PAUL BROGAN'S "MORE THAN JUST FRECKLES" CLASS

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howard
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PAUL BROGAN'S "MORE THAN JUST FRECKLES" CLASS

Unread post by howard »

Guys:

I just completed a four week, 2-hours each, course entitled “More Than Just Freckles,” conducted by our good friend, Paul Brogan. I don’t think anyone knows more about our beloved Doris Day than this wonderful man who was fortunate enough to enjoy a long friendship with her.
I had many questions, all of which, he answered, and he offered so many new facts about our girl. Here are the things I was happy to discover. I wanted to share it with you guys:
After having seen Doris at the Golden Globes in ’89, Director, Mike Nichols offered her the role that eventually went to Shirley MacLaiine in the terrific film, “Postcards From the Edge.”
At that Golden Globes event, Doris reminisced with some of her old co-stars: Gene Nelson, Richard Widmark, and her old friend Candy Bergen all came to her table for a chat. Also, at that same event, Meryl Streep, who was seated at the table directly behind DD, came up to her, told her how wonderful she felt Doris was in doing comedy, and then mentioned that her mother, who was at Meryl’s table, was a big DD fan. Doris came over to the table and chatted with momma Streep for awhile.
Alright, a little tittilation here: When she worked with Sinatra on Your Hit Parade, with Bob Hope on his radio program, and Harry James on the soundtrack of “Young Man With a Horn,” they all attempted to make the moves on her … no dice! … That’s our girl! All three had been married at the time!
Doris was not one to pull rank on a movie set, but on the set of “Pajama Game,” she learned that dancer Carol Haney was extremely ill. Doris, in the middle of the film set, announced that if Haney was not sent to the hospital immediately, Doris was going to walk off the set. Some time later, Haney sent Doris a thank you note expressing her gratitude, and the chance that DD might just have saved her life. Well, director Stanley Donen had made a pact with Warner Brothers that if he brought the film in under budget, he would receive a thousand dollars for each day saved. And so, Donen worked his cast to the bone, sometimes having them work until midnight. Doris’ action did not sit well with Donen, and he rarely brings Doris up in conversation. In fact, he had been offered a chance to direct DD in “That Touch of Mink,” and he firmly refused to work with “that freckle-faced actress” again. … His loss! “Mink’ was a huge hit.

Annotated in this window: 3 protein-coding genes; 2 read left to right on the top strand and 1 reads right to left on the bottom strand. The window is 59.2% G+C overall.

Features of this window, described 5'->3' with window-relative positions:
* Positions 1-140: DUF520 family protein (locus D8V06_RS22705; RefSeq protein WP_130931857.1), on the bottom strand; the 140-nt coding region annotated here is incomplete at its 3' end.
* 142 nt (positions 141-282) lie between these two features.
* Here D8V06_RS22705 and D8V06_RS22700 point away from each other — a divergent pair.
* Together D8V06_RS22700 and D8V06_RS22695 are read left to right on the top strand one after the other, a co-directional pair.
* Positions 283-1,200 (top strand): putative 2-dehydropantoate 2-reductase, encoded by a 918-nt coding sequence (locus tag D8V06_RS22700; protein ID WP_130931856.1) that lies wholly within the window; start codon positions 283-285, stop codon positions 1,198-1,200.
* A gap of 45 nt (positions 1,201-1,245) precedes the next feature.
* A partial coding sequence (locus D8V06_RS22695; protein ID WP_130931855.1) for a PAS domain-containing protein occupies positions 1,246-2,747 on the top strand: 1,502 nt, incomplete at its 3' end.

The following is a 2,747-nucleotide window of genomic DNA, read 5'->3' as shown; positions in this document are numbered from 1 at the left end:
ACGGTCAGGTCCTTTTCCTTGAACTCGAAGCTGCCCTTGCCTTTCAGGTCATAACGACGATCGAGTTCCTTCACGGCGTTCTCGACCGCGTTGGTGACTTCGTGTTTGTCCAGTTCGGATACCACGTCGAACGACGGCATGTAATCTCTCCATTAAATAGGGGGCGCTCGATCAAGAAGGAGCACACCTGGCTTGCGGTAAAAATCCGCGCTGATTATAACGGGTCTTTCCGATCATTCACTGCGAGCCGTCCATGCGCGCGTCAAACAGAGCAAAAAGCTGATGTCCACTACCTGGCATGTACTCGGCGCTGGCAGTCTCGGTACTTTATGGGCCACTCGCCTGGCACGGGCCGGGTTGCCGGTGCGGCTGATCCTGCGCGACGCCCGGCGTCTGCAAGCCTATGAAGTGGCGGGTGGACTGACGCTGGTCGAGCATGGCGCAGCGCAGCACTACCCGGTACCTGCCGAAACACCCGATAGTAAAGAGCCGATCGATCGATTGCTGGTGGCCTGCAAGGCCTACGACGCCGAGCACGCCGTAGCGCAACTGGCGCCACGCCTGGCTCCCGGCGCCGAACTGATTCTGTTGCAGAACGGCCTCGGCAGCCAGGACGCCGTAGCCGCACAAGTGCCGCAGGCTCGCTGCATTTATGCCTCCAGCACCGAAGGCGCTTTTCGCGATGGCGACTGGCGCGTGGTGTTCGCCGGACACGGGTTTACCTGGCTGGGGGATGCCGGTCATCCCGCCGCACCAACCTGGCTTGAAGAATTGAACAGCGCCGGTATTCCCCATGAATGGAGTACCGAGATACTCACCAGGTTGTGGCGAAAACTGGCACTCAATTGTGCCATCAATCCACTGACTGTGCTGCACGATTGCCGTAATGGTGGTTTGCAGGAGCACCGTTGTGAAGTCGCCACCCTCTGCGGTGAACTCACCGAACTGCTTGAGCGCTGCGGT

In 1943, producer Joe Pasternak, a big wheel at MGM, offered to bring DD, still a big band vocalist, over to the studio. But DD didn’t feel she was ready, and stayed with Les Brown. … Too bad, it would have been a great move career-wise had she accepted.
Back in the 80’s, singer, Linda Ronstadt released a series of albums arranged by the great Nelson Riddle, and highlighting songs from the Great American Songbook. Doris loved those albums, and wrote Ms Ronstadt a fan letter praising her for her performance, and for bringing that style of music, which had meant so much to DD in the past, to the attention of a new generation.
In 1965, Richard Zanuck, former president of film studio, 20th Century Fox, invited Doris and hubby Martin Melcher to accompany him to the Oscar ceremony. They politely refused as they had front row seats for a Lakers game that evening.
During the course of her recording career, her hits, all together, spent over 450 weeks on the charts.
Doris and Clint Eastwood played tennis together in Carmel, but not for very long. She felt that she had lost that skill over the years, and bowed out after a few games.
Doris had six of her movie songs nominated for Academy Awards as Best Song, In ’55, she had two nominated songs - “Que Sera, Sera” and “Julie.”
At one time, after TCM began showing her films, and with the advent of dvd’s, Doris was receiving approximately 2,000 letters a month.
The tv movie, “These Old Broads” was offered to Doris, and after having read the script, she said to Terry, “This has to be a joke.” She was right - the movie was awful. Funny in the worst of ways. By the way, the film was written by none other than Carrie (Princess Leia) Fisher.
In ’76, she had been offered the Shirley MacLaine part in “The Turning Point.” But Doris was busy at the time with promoting her (sort of) autobiography, “Her Own Story.” And this part really gets me, Barry Comden, her fourth husband did not want her to be working in films. He selfishly wanted her to himself.